Oil sands and coal companies are facing rising challenges getting affordable coverage worldwide.
Insurance coverage is critical for any large business to operate, but firms centered around oil sands and coal are finding it increasingly challenging to get the policies they require, particularly at an affordable price.
A growing number of insurers have stopped underwriting companies in high-polluting fossil fuels.
As a result, insurance coverage is harder to find for companies producing, transporting or storing certain fossil fuels that are among the highest greenhouse gas emitters, such as those involved in coal or oil sands. Insurance execs have been moving away from such coverage in response to pressure from activists and consumers alike, who view covering those companies as a form of support. Moreover, insurers are also stepping away from covering those types of businesses due to risks associated with rising climate change liability litigation.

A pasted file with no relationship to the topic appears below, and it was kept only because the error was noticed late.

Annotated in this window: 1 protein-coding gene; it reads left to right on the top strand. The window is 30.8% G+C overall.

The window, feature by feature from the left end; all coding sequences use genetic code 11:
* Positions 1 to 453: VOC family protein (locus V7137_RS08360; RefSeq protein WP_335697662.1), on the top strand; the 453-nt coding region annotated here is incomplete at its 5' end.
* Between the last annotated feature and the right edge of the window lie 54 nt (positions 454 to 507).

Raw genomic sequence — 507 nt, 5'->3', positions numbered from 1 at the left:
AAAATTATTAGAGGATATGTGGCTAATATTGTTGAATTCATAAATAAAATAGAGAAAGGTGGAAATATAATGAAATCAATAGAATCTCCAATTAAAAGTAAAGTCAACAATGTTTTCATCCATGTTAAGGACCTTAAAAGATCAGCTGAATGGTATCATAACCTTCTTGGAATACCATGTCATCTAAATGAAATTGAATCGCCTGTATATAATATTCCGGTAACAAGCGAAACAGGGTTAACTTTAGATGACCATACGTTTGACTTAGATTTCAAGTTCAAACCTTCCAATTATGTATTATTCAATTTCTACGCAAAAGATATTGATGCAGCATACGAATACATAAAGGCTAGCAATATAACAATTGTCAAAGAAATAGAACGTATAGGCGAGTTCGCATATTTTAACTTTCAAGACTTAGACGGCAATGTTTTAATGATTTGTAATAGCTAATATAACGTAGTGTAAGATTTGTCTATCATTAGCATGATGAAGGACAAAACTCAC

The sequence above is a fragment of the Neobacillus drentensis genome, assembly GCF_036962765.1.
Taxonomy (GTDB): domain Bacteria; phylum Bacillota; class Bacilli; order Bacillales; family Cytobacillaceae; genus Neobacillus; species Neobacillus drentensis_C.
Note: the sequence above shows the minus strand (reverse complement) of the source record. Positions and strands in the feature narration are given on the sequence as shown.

The more underwriters step away from covering those companies, the lower the competition. At a time in which risk is increasing due to climate change, the policies that remain available come at a notably higher cost than they ever have before. This has had a massive impact at sites worldwide, ranging from a huge coal mine project in Australia, as well as a government-owned oil sands pipeline company north of our border in Canada.
Should this insurance coverage trend continue, some energy companies will start facing sizeable risks.
The insurance industry “is coming to an important crossroads here because for a long time the sector has been warning about climate change,” said London School of Economics and Political Science head of climate adaptation research Swenja Surminski, as quoted in a recent E&E News report. It has reached to the point that several leading insurers are “realizing that you can’t do both,” according to Surminski. “You can’t be concerned about climate risk, but then continue underwriting those who contributed to it.”
Thirty-one insurers worldwide have committed to restricting or even entirely ceasing underwriting insurance coverage for coal projects, according to the report. Moreover, double that number have committed to limiting their financial investments into the coal sector.